As it stands, demographics are painting a murkier outlook for Chinese real estate, especially in the residential sector. Urban population growth has slowed alongside a decline in marriages, leading to what Capital Economics’ Senior China Economist Julian Evans-Pritchard has called an “era of protracted structural decline.”
But this bearish view doesn’t apply to the entire Chinese real estate ecosystem — especially prime-located retail assets and logistics properties. Beijing’s push to launch REITs — a considerable number of which focus on the industrial and logistics sector — and aggressive stimulus to infrastructure projects suggests it has different plans for other asset classes, and residential properties may just be an anomaly.
Among Evergrande’s largest international holders are the likes of Amundi, BlackRock, Goldman Sachs, HSBC UBS. So what’s the common denominator here?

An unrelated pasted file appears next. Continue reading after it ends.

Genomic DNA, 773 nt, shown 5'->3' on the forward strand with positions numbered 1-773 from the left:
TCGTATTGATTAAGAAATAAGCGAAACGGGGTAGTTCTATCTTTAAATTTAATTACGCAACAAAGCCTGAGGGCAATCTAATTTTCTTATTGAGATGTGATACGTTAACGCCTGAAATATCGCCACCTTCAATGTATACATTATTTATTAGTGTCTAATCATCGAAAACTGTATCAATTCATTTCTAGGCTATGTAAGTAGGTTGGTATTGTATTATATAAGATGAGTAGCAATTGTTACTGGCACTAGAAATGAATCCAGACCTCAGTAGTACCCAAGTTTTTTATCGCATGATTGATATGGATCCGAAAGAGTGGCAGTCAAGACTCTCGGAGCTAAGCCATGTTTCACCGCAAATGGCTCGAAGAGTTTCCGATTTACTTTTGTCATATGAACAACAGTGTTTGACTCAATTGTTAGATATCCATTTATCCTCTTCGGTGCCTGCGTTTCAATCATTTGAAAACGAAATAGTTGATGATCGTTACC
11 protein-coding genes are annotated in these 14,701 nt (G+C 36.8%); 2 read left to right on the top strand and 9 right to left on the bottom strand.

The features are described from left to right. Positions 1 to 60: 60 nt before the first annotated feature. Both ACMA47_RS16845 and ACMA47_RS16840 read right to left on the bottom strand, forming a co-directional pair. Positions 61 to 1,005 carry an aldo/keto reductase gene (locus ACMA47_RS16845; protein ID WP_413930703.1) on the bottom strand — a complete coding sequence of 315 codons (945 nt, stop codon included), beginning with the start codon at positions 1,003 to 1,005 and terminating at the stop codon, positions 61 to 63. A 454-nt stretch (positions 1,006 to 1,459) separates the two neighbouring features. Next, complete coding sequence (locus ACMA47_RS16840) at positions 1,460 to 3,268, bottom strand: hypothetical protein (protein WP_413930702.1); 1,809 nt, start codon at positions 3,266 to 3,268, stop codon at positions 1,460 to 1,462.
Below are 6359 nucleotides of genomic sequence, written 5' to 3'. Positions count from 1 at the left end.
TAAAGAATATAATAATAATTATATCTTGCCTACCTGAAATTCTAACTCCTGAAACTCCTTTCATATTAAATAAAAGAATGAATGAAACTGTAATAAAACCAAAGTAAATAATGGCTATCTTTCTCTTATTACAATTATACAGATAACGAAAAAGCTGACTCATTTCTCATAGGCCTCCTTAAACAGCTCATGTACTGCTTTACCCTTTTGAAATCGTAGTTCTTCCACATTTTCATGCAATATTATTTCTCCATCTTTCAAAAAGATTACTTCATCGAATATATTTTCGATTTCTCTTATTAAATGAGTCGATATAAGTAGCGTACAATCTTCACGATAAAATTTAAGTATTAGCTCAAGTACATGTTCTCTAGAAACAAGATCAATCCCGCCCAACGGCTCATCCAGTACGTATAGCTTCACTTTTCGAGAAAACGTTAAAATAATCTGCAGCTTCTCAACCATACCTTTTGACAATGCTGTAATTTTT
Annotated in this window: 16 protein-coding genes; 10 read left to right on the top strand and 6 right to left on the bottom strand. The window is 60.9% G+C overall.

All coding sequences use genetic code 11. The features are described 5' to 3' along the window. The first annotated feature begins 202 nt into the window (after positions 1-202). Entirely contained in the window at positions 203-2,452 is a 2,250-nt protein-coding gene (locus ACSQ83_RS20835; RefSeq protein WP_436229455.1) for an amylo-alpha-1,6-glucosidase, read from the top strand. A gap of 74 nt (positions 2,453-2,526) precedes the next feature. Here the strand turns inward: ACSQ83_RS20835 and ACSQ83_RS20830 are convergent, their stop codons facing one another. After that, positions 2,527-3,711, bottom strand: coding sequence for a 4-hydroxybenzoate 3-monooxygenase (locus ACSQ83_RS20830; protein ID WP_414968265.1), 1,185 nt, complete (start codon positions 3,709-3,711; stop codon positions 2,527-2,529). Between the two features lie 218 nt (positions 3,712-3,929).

None of these are Chinese banks. Unlike the Lehman crisis in 2008, which took place in a system where the livelihood of the “corporatocracy”, and where the needs of the West’s largest financial institutions seemingly prevailed over the needs of the man on the street, “common prosperity” has been a cornerstone of Chinese policy over the last decade.
Therefore, while the short-term contagion and placebo effect of panic selling in the markets will leave investors burnt, Chinese policymakers may just be thinking about long-term housing affordability for the masses.
As China transitions away from an era of rapid growth and economic reform, it is more likely the government will prioritize sustainable growth within the existing framework rather than direct resources toward already overleveraged and runaway growth sectors — be it real estate or not.
The Chinese government does, after all, have sufficient dry powder in its artillery to re-engineer the economic landscape — by reinvigorating sectors and individual firms that may face a short-term cash crunch as a result of Evergrande’s demise.